Strips 106-110 of the popular comic strip Molarity, which previewed in The Observer in 1977, follow the ever-present changes to the ND alcohol policy and the heartbreak of football losses.
Every year the Bowl Championship Series recycles one or two of the controversies that illustrate its inherent contradictions. But there is a simple solution to the BCS nonsense.
John Hickey Jr. ’69, son of John Hickey ’44, found the attached photo in his father’s scrapbook recently. “He told me that someone had gathered all the ND monogram winners they could find serving in Pearl Harbor some time in 1945,” Hickey wrote.
It appears early each Advent season, the massive crèche mounted on a platform of hay bales at the eastern edge of Notre Dame’s Grotto.
The trouble with gift-giving is that for it to be a good gift it’s got to be something someone else wants and not what I want to buy them.
Overdosing on too many gooey Hallmark Christmas movies? If you believe this seasonal sugar rush needs a dash of Bad Santas to bring you down, our culture’s Grinches are happy to provide.
Military officials and politicians today seem unable to conceive of a future without the Bomb. Old thinking retains its grip at the Pentagon. Yet some of the principal architects of the Cold War have now become advocates of disarmament.
Welcome to Molarity Redux, the 25th strip in the updated, continuing adventures of Jim Mole and friends. It’s time to go bowling.
This soft and redolent Indiana evening, I walked into Washington Hall, a rickety lovely castle, which that evening was to host a writer from Argentina named Jorge Luis Borges.
For Hank Aaron, who spoke at Notre Dame on Dec. 7, it was never about the records. It was about playing and working to his full potential — and helping others do the same.
On the great big long list of things I’m really good at, just underneath donating money to solicitations with baby polar bears on the front, is overpaying for everything.
How the brain works remains largely a mystery. But physicists at Notre Dame’s Interdisciplinary Center for Network Science and Applications (iCeNSA), working with neuroscientists in France, have recently shed some new light on the process.
It may have seemed that time heals the brain after severe blows to the head, but the evidence shows a cumulative effect may cause long-term suffering.
Driving around, you’ve probably noticed those tall sound barriers erected to minimize highway noise near residential areas and wondered if they work. Notre Dame’s Joe Fernando and those who live near Arizona’s East Loop 101 Freeway answer: “Not always.”
UFOs, dragons and wizards, oh my! What has gotten into Networthy ND? There’s actually much more than “news of the weird” and fantasy. But today that is where we begin. . .
Yes, I get lost. A lot. If you have to give directions, listen up.
She was my student, I her teacher. But as life wheeled around, so, too, the swing of our friendship — until she became my very own fairy godmother.
In the 10 years since 9/11, the section of Lower Manhattan known as Ground Zero has resonated in the minds and hearts of Americans more than any other place in the nation, not because of what it is — a 16-acre hole in the ground that you can walk around in about 20 minutes — but rather because of what it represents.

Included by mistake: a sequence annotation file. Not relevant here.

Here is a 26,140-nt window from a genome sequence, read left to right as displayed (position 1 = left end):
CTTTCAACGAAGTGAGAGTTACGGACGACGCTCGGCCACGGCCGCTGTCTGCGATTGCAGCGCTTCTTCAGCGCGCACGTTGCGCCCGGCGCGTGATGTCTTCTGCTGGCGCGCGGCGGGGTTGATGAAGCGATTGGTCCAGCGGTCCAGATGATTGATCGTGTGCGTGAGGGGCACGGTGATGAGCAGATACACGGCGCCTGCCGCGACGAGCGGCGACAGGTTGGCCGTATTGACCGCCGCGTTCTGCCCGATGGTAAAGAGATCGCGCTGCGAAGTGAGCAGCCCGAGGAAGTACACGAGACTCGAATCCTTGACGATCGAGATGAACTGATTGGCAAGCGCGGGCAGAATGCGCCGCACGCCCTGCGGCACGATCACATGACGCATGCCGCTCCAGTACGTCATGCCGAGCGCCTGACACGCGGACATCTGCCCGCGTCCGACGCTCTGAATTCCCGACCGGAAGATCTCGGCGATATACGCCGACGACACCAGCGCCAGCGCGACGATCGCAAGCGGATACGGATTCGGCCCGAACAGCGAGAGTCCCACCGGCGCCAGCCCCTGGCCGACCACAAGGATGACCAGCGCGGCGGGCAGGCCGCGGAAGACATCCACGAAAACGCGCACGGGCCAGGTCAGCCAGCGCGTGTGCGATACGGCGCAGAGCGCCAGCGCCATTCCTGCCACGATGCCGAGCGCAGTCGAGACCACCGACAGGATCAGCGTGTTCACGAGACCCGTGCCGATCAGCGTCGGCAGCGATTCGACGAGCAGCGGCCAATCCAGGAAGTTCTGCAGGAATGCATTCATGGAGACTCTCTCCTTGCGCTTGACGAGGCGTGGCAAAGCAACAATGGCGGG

This edition of Networthy leads off with some thoughts related to the child abuse scandal involving former Penn State assistant football coach Jerry Sandusky.
“Believe you can and you are halfway there,” said Theodore Roosevelt. That may be good advice if you are running for president or you’re a little engine trying to bring toys to the good little boys and girls on the other side of the mountain, but children’s stories don’t always work out that way.
Strips 101-105 of the popular comic strip Molarity, which previewed in The Observer in 1977, follow the tune-in,drop-out philosophy of Timothy Leary, as well as the importance of laundry.
This annual holiday is as unsettled as America itself, an utterly secular feast during which we celebrate an indistinct gratitude, expressing our thanks, if we are believers, to God, and if we are not believers, to Whomever or Whatever might receive them … as a castaway might toss a message-bearing bottle into an expressionless ocean.
Tis the season to be competitive. The season to push and shove. The season to be greedy. ’Tis the season for Black Friday.
A decade has passed since 9/11 and friends still gather in his memory, laughing at the stories that keep him and his playful soul alive — and celebrate his quest for the “arduous good.”
It’s 2007 and I’m trying to catch a plane from Miami to Newark on Super Bowl Sunday. As I boarded I saw, nestled there in first class among those flying for business or wanting just a little extra comfort, Regis Philbin.
Accompanying a priest like an altar boy, Tom Scanlon headed up a mountain made dangerous by man and nature. The Peace Corps volunteer had graduated from Notre Dame in 1960, just two years earlier, and was now on a Chilean mountainside avoided by police and government officials.
Death came to our house in February 1960. It was a Saturday morning. I was 7, playing alone in my front yard. My sister, four years older than I, came outside and said, “Grandmother died.” Our eyes met, then she turned and went back into the house.
This past summer, the summer of my daughter’s entry into tweenhood, I rediscovered something I had almost forgotten, french onion dip.
Notre Dame theologian Gary Anderson, an Old Testament scholar, recently wrote about purgatory. I read it late last Saturday night, after a day spent raking up the first autumnal deposit of dead leaves from our front and back yards.
In a world where the supernatural is threatened with extinction, the sacred may survive in the lands of fairies, fantasy and fable.